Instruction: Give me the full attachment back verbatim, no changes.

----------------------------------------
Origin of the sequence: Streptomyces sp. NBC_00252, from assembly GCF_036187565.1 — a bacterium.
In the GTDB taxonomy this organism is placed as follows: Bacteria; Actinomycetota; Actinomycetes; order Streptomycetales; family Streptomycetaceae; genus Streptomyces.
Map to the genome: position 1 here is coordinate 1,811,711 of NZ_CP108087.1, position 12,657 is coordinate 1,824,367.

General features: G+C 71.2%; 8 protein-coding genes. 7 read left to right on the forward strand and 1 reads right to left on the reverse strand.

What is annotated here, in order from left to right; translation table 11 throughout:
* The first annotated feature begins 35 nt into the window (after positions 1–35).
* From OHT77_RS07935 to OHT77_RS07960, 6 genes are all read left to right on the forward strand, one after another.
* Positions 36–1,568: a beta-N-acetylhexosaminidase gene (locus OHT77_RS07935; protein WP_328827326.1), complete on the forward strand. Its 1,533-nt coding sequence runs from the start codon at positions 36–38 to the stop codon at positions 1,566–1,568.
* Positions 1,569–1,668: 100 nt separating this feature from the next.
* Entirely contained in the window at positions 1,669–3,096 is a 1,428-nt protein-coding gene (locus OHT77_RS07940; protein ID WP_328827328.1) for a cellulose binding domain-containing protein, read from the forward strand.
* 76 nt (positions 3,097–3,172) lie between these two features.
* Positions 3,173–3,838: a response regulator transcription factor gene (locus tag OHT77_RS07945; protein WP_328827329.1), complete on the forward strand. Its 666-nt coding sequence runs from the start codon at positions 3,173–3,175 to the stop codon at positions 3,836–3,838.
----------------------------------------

Origin of the sequence: Streptomyces sp. NBC_00252, from assembly GCF_036187565.1 — a bacterium.
In the GTDB taxonomy this organism is placed as follows: Bacteria; Actinomycetota; Actinomycetes; order Streptomycetales; family Streptomycetaceae; genus Streptomyces.
Map to the genome: position 1 here is coordinate 1,811,711 of NZ_CP108087.1, position 12,657 is coordinate 1,824,367.

General features: G+C 71.2%; 8 protein-coding genes. 7 read left to right on the forward strand and 1 reads right to left on the reverse strand.

What is annotated here, in order from left to right; translation table 11 throughout:
* The first annotated feature begins 35 nt into the window (after positions 1–35).
* From OHT77_RS07935 to OHT77_RS07960, 6 genes are all read left to right on the forward strand, one after another.
* Positions 36–1,568: a beta-N-acetylhexosaminidase gene (locus OHT77_RS07935; protein WP_328827326.1), complete on the forward strand. Its 1,533-nt coding sequence runs from the start codon at positions 36–38 to the stop codon at positions 1,566–1,568.
* Positions 1,569–1,668: 100 nt separating this feature from the next.
* Entirely contained in the window at positions 1,669–3,096 is a 1,428-nt protein-coding gene (locus OHT77_RS07940; protein ID WP_328827328.1) for a cellulose binding domain-containing protein, read from the forward strand.
* 76 nt (positions 3,097–3,172) lie between these two features.
* Positions 3,173–3,838: a response regulator transcription factor gene (locus tag OHT77_RS07945; protein WP_328827329.1), complete on the forward strand. Its 666-nt coding sequence runs from the start codon at positions 3,173–3,175 to the stop codon at positions 3,836–3,838.